6. Do something to change your mood or your view of things – stand-up, get a cup of tea or go for a walk around the garden (but don’t take too long about it!)
  7. Tap into positive peer influence – mix with people who get things done and perhaps it will rub off
  8. Tackle it in bite-size pieces – how do you eat an elephant (metaphorically speaking of course)?  A bite at a time.
  9. Break it down into short stretches of time
  10. Make a 5-minute start – and then see if that gives you the incentive to continue!
  11. Make a public commitment – which is what I did about writing this blog.  I also use this approach at the end of my training courses / workshops when people tell each other what they will do, how, by when.
  12. Ask a friend or work buddy to give you moral support – which is what I do with Sue, and she also helps other friends in this way

When is it OK to procrastinate?

I came across a variation of this question in my copy of a new book “ And the next question is…” personally autographed by one of the authors, Rachel Alexander3.

I was wondering what this question was about when Sheila Thomas (@Speranda), from TWI, answered my tweet request for issues and solutions around procrastination.  Her example was: “we do postponed things in the first week following the monthly Weldasearch database update as getting enough in for that has priority.  [Procrastination is] planned in that we always do this, although [the] specific tasks put off [are] not always predictable.”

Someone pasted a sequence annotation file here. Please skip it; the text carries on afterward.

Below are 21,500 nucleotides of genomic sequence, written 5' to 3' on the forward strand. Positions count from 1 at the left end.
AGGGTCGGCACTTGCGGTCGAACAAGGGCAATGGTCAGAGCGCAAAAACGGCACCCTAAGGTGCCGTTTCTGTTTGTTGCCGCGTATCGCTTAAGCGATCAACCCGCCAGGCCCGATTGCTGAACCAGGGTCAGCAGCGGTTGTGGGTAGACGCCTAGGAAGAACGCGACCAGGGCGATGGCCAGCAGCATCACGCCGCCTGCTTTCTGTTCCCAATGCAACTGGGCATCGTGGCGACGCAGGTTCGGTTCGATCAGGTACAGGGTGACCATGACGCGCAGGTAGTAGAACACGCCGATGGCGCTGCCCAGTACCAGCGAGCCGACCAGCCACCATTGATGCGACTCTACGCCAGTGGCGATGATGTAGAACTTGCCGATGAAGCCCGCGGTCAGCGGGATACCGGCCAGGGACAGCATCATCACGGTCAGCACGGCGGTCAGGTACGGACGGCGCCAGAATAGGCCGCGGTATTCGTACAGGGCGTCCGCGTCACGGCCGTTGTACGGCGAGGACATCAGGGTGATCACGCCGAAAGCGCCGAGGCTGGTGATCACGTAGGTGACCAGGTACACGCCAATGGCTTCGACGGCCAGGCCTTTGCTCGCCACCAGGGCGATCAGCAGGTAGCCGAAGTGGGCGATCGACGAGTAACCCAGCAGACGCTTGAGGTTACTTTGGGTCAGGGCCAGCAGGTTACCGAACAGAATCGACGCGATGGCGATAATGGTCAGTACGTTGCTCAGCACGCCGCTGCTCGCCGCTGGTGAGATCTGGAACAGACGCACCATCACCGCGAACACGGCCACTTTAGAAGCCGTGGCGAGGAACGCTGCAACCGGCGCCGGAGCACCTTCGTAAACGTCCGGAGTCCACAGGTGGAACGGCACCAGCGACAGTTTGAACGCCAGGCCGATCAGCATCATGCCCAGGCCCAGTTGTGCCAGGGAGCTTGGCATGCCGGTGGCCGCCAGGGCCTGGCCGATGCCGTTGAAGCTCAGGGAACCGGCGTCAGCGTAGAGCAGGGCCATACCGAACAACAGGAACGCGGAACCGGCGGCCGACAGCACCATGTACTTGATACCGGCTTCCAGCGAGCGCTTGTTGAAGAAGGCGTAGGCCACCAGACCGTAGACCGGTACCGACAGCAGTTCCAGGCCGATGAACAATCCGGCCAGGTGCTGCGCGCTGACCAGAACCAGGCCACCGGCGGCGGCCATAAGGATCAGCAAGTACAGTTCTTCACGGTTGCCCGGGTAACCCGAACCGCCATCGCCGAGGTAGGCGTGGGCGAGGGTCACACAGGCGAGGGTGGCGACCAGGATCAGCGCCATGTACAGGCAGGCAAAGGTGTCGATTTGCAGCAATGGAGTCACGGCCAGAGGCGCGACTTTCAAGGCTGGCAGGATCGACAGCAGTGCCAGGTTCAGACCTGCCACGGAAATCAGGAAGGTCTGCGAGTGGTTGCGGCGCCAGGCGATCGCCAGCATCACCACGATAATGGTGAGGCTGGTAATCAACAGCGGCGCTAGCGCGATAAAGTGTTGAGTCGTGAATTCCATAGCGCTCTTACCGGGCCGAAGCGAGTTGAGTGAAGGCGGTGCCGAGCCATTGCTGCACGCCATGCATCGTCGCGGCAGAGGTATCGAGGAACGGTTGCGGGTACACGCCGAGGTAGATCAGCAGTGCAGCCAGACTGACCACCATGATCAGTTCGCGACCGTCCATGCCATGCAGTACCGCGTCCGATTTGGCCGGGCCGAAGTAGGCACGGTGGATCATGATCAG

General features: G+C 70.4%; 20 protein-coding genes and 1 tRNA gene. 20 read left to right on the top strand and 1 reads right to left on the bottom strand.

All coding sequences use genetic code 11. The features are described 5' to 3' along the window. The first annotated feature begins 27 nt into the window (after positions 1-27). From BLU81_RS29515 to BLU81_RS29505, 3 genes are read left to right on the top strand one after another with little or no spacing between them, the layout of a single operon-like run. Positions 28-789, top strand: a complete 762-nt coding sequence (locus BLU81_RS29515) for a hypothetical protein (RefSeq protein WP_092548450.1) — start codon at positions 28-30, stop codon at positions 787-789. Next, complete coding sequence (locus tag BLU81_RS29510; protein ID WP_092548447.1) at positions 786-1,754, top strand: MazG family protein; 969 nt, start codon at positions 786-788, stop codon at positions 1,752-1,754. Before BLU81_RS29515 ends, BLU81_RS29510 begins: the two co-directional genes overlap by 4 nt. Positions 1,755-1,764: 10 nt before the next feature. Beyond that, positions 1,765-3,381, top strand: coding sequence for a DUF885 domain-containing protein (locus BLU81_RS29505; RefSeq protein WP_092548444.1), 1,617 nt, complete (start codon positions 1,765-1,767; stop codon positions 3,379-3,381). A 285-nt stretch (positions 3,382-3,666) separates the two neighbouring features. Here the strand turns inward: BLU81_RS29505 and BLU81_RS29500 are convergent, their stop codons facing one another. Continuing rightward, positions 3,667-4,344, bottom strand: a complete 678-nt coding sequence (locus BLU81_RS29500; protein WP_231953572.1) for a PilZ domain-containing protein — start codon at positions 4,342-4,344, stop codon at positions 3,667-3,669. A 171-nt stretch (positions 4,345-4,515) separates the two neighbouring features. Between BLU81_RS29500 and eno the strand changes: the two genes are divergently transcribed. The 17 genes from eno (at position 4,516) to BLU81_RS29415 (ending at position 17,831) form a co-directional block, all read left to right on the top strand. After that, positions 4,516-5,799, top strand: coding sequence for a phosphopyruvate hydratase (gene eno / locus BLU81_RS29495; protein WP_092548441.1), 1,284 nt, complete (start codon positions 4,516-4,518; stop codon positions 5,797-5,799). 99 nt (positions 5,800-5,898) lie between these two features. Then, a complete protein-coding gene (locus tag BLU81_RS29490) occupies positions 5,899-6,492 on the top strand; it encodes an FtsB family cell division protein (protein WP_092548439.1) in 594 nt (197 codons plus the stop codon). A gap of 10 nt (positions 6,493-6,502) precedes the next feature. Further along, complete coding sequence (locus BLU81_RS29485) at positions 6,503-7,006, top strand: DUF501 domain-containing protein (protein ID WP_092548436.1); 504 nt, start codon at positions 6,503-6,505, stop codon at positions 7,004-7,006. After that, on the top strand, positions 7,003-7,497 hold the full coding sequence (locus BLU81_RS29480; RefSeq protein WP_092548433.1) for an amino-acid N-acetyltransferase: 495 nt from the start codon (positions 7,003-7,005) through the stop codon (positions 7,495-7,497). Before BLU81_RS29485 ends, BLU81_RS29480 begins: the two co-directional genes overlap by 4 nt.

I realised then that we can and should apply this principle at work by regularly reviewing and reprioritising what we do, but in a planned way so that the reprioritised items, if they are important, still have an allocated time.

We should of course also give ourselves scope to do this at home, for example when a friend drops in unexpectedly, or to catch those last warm sunny days in our English Indian summer.  However it’s a grey day today, so I’m off to the gym just after I get this finished and posted!

Concluding thoughts

I hope you’ve found reading this as helpful as I’ve found writing it.  If I’ve missed your particular procrastination issues, causes or any solutions you’ve found to address them – don’t delay, post a comment against this blog so we can share these extra insights with others!


1. They Mind Gym.  Give me time.  Time Warner Books, 2006.  ISBN 0 316 72992 2

2.  I can have my own issues with procrastination.  Writing this blog has got me re-reading the chapter, and just to make doubly certain that I would both read the chapter and write the blog I put out a note via LinkedIn and Twitter saying that I would be writing the blog in September and inviting input – a public commitment which resulted in some humorous responses: “I’ll think about it…;o)” (thanks Richard!), but also an insightful work-related approach to procrastination from Sheila Thomas at TWI which I’ve shared at the end of the blog.

3. Rachel A. Alexander and Julia M.L. Russell. And the next question is… powerful questions for sticky moments. MX Publishing, 2012 ISBN 9781780922881.  The question is number 342 in there list of 364 questions: “When would be the best time to procrastinate about this?”